Funders for Justice Healing Justice Strategy Group members recently released strategic guidance for funders on how to incorporate a healing justice lens into grantmaking.
Mounting research, combined with our personal and professional experience, suggest that improving equity in access to greenspace may help combat health inequities. Access to safe, nearby nature must be prioritized as critical public health infrastructure and not just an amenity for a few.
The United States is among the wealthiest nations in the world, but it is far from the healthiest. It is clearly time to re-evaluate and look for innovation and systemic changes in mindsets and health care practice. A deeper understanding and integration of the principles and practices of complementary and alternative health care systems offers some significant opportunities for change.
Fifteen years ago I was a consulting psychologist with a newly minted doctorate, happy, and engaged in checkbook philanthropy on the side. But in the deep of winter, a diagnosis of breast cancer upended my world.
The world of complementary and alternative medicine (CAM) may seem mystifying to funders. In this era of health reform – with a renewed emphasis on prevention and wellness – it may be the perfect time for philanthropy to explore its opportunities.
The passage of the Affordable Care Act elevates the priority of public health and prevention efforts through new funds for health promotion activities, requirements to cover preventive services, and a national framework to view health through the lens of wellness and chronic disease prevention.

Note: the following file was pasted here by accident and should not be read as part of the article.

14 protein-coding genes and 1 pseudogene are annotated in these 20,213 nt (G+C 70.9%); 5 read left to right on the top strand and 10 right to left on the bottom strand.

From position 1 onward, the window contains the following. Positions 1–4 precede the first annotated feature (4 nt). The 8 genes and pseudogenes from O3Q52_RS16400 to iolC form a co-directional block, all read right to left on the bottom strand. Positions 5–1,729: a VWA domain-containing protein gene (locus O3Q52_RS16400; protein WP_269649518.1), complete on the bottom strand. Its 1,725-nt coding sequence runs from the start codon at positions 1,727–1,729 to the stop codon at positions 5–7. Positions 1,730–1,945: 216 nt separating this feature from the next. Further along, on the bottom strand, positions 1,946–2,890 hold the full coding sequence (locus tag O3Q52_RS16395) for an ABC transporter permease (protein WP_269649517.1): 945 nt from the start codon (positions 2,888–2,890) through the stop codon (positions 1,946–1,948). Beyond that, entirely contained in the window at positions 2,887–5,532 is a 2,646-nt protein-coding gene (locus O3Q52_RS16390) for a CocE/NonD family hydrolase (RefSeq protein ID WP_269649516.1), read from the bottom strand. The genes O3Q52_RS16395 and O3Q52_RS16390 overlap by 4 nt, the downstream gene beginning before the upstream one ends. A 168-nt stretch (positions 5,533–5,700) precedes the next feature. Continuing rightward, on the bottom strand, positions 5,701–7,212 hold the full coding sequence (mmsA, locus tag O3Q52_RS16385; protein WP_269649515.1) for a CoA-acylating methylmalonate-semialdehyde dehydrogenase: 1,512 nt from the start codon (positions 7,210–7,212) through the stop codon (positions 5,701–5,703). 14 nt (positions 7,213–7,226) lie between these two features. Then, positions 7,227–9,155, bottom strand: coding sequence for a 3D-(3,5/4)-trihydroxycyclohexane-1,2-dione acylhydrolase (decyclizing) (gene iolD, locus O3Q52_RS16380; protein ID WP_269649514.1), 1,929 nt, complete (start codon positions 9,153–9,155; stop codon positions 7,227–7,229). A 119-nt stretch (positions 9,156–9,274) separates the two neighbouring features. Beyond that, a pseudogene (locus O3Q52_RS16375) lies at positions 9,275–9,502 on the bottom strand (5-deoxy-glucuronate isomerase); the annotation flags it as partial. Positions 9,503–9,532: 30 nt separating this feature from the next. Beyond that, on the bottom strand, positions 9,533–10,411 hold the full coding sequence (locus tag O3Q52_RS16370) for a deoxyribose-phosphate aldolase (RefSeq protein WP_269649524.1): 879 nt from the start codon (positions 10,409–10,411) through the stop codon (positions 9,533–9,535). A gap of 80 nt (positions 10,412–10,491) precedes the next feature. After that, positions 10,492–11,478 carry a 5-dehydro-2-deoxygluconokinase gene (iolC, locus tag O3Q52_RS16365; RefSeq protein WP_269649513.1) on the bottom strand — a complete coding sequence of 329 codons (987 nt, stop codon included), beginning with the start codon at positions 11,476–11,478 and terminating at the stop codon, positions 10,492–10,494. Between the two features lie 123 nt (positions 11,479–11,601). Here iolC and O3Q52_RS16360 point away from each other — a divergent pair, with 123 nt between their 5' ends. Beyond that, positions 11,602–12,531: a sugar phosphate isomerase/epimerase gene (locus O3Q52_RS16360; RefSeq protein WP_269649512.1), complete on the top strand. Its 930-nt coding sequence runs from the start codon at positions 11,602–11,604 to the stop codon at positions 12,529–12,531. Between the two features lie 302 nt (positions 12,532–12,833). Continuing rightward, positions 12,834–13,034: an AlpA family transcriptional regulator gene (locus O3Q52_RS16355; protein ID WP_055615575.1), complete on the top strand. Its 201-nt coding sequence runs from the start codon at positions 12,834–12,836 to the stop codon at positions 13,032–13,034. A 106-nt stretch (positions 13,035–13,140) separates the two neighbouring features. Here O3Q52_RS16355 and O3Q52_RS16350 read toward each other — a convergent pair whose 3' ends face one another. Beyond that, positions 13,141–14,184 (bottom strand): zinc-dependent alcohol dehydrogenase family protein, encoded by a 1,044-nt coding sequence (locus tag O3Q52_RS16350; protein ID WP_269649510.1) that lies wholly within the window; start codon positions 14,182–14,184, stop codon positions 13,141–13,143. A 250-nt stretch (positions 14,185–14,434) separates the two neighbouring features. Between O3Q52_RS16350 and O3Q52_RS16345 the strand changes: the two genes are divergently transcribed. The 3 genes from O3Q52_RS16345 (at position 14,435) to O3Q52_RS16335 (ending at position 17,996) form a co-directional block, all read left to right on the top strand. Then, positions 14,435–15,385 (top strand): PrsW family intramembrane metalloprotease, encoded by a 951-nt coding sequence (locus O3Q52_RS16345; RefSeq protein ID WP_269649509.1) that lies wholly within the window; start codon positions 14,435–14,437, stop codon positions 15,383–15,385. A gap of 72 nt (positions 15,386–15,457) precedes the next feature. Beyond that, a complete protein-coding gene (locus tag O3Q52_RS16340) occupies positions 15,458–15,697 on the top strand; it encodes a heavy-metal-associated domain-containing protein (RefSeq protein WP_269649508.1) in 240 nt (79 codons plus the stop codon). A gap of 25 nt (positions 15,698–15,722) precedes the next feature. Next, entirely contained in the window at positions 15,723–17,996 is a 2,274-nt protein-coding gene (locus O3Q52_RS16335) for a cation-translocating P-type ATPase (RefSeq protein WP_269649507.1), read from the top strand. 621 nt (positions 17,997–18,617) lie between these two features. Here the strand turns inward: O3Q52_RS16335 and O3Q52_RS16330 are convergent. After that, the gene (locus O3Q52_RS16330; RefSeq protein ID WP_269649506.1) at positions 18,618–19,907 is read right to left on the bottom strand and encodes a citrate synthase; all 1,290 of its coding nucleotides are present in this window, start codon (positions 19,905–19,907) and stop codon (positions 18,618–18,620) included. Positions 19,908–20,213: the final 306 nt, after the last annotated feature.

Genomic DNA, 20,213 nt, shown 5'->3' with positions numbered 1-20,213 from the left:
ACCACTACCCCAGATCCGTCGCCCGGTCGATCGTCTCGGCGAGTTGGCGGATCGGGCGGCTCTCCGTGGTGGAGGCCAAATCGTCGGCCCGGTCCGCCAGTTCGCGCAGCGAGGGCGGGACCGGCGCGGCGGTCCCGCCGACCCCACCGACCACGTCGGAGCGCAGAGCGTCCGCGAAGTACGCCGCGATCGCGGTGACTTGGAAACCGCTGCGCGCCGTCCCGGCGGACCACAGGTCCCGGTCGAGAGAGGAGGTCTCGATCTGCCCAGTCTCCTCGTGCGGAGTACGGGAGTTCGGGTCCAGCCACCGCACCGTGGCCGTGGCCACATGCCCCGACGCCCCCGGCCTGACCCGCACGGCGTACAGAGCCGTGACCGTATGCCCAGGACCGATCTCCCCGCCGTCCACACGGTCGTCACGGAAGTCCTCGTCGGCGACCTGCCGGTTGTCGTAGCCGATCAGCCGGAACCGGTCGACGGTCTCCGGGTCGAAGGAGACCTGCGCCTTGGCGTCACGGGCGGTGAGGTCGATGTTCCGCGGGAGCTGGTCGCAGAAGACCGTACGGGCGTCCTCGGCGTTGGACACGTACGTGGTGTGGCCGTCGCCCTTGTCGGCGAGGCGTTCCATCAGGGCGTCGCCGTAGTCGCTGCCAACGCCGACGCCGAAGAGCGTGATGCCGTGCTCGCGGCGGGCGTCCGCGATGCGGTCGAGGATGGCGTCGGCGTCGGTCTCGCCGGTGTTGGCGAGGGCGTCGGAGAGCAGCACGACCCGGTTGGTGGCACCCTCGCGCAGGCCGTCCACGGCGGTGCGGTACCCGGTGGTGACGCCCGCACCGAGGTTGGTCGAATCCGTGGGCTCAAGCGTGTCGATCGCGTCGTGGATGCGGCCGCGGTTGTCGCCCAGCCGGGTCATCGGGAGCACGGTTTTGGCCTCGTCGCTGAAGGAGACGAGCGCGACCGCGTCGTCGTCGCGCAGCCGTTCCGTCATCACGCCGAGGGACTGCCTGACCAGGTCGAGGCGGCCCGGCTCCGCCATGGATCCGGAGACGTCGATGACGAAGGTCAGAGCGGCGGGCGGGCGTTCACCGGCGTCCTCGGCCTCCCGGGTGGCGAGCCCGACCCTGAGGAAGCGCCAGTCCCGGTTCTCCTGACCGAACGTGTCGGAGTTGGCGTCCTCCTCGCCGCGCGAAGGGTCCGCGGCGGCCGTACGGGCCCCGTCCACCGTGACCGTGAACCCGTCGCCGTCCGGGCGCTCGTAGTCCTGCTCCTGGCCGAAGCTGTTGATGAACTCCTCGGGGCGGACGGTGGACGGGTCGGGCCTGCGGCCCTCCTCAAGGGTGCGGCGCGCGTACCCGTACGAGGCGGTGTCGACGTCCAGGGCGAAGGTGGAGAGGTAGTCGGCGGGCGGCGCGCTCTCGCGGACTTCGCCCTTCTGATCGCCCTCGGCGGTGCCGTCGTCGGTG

There is growing interest in the field known as integrative medicine. A 2007 national survey by the Centers for Disease Control and Prevention found that 38.3 percent of all adults, up from 36 percent in 2002, accessed some form of complementary and alternative medicine through visits to acupuncturists, chiropractors, massage therapists, among others.
Grantmakers have long been interested in improving children’s access to health care. Yet, a number of services critical to children’s healthy growth and development—such as mental health and oral health services—fall outside the traditional primary care model. This fragmentation of services has contributed to access barriers and has compromised the quality of pediatric care. Growing awareness of the importance of mental health and oral health has resulted in a variety of innovative efforts to integrate these services into children’s health care.